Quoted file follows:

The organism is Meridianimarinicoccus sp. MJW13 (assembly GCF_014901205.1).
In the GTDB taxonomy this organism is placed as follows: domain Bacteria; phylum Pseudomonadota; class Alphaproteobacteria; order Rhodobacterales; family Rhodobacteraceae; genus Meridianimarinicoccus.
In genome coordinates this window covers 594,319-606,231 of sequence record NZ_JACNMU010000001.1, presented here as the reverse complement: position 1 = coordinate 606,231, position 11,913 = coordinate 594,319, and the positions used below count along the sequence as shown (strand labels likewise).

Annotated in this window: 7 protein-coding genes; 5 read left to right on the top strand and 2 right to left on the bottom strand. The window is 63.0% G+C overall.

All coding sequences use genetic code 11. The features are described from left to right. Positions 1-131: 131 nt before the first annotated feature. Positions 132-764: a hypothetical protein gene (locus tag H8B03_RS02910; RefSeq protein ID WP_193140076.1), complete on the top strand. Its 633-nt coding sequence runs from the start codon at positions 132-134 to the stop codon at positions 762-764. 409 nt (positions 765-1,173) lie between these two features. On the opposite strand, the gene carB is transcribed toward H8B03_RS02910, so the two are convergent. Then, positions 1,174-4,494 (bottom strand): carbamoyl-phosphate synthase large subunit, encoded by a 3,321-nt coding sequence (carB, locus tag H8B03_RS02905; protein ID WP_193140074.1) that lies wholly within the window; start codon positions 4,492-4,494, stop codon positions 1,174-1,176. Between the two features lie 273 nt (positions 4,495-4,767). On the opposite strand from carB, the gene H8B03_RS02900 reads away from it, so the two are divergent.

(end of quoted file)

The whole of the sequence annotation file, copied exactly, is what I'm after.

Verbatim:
The organism is Meridianimarinicoccus sp. MJW13 (assembly GCF_014901205.1).
In the GTDB taxonomy this organism is placed as follows: domain Bacteria; phylum Pseudomonadota; class Alphaproteobacteria; order Rhodobacterales; family Rhodobacteraceae; genus Meridianimarinicoccus.
In genome coordinates this window covers 594,319-606,231 of sequence record NZ_JACNMU010000001.1, presented here as the reverse complement: position 1 = coordinate 606,231, position 11,913 = coordinate 594,319, and the positions used below count along the sequence as shown (strand labels likewise).

Annotated in this window: 7 protein-coding genes; 5 read left to right on the top strand and 2 right to left on the bottom strand. The window is 63.0% G+C overall.

All coding sequences use genetic code 11. The features are described from left to right. Positions 1-131: 131 nt before the first annotated feature. Positions 132-764: a hypothetical protein gene (locus tag H8B03_RS02910; RefSeq protein ID WP_193140076.1), complete on the top strand. Its 633-nt coding sequence runs from the start codon at positions 132-134 to the stop codon at positions 762-764. 409 nt (positions 765-1,173) lie between these two features. On the opposite strand, the gene carB is transcribed toward H8B03_RS02910, so the two are convergent. Then, positions 1,174-4,494 (bottom strand): carbamoyl-phosphate synthase large subunit, encoded by a 3,321-nt coding sequence (carB, locus tag H8B03_RS02905; protein ID WP_193140074.1) that lies wholly within the window; start codon positions 4,492-4,494, stop codon positions 1,174-1,176. Between the two features lie 273 nt (positions 4,495-4,767). On the opposite strand from carB, the gene H8B03_RS02900 reads away from it, so the two are divergent.